Monday, January 17, 2011

The Feast of Crassula

For a long time I thought Crassula was just the name of a street in the suburb of Devils Peak. But no, it is not. Crassula is a red thing of beauty that flowers in bright blotches on the driest slopes of Table Mountain in the most arid month of the year: January.

As usual, the Afrikaans name says it much better. Klipblom. Stone flower, because that’s where it grows. On the tiniest scrap of soil in the crevice of a rock it shoots up into a thick fleshy stem with a crown of a dozen tiny scarlet blooms winking with their white eyes in the wind.

And now is the time of the Feast of Crassula. On Sunday, our first hike of the year, we chose a route with an appropriate name for getting back in the saddle. It’s called, well, the Saddle. The Saddle is the neck below Devil’s Peak that connects it to the front face of Table Mountain. It’s easy, less than three hours and a gentle way to the top if you walk along the contour path and scramble up over Oppelskop Ridge.

Long ago someone had the job of manning an outpost on this ridge. The roof is long gone and the wind and rain have nibbled away at the edges of the walls, but the view remains majestically unnibbled. To the left the wall of Table Mountain. Lion’s Head grabs a chunk of view over there. Cape Town Stadium looks like a huge oval UFO that landed in Green Point. Robben Island sits in its frill of white breakers a distance out to sea.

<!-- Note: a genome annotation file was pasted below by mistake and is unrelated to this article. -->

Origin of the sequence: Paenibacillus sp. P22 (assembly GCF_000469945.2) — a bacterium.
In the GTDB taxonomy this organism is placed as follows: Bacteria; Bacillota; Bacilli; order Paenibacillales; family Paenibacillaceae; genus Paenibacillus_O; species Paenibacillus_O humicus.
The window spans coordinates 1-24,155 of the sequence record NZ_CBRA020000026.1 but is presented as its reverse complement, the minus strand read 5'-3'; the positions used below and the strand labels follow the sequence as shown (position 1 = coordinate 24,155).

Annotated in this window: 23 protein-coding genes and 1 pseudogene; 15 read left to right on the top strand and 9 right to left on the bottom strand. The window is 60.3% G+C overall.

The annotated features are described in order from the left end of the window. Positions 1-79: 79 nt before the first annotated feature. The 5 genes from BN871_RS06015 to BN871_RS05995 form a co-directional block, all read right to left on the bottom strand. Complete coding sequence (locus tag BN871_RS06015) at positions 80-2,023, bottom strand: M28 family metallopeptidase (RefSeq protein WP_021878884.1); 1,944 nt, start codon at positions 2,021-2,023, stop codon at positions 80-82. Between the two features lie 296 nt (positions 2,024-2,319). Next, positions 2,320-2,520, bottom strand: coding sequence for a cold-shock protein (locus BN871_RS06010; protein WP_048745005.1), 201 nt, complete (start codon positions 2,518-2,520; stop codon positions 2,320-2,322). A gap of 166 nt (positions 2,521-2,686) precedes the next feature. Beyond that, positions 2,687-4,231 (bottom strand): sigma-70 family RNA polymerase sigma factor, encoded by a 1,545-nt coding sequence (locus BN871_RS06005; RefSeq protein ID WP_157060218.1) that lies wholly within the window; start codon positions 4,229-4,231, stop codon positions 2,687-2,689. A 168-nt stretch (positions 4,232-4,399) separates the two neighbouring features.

The small view is another matter altogether. You can only experience the Feast of Crassula if your feet are actually on a mountain path. Then you start spotting the red jewels. One just next to the path, another three stems shooting out of a rock above you, two more over there, another clump of crassula on the edge of a small ravine.

At the top of the Saddle is a huge all-weather rock that can shelter you from the southeaster if you sit in front of it and from lashing winter rain if you sit behind it. Sunday morning was so perfect that for once we sat next to it, on boulders along the stream that runs through the Saddle and has cut a deep gorge from there on its way down to the ocean. A tranquil little stream can do that if you let it run for thousands of years.

We drank our tea and we ate our rusks while the tranquil stream tinkled. Behind our big rock stood an agapanthus with rolled up petals of sky-blue promise and a patch of pink ericas spread like a dusty plumped up duvet along the stream.

What a mountain to come home to after a holiday. What a feast to enjoy after the festive season.

1 comment:

Linda Vergnani said...

From far-away Sydney, I constantly long for that magnificent mountain chain. Your blogs describe that Table Mountain magic so well - from the small intimate moments to the majestic.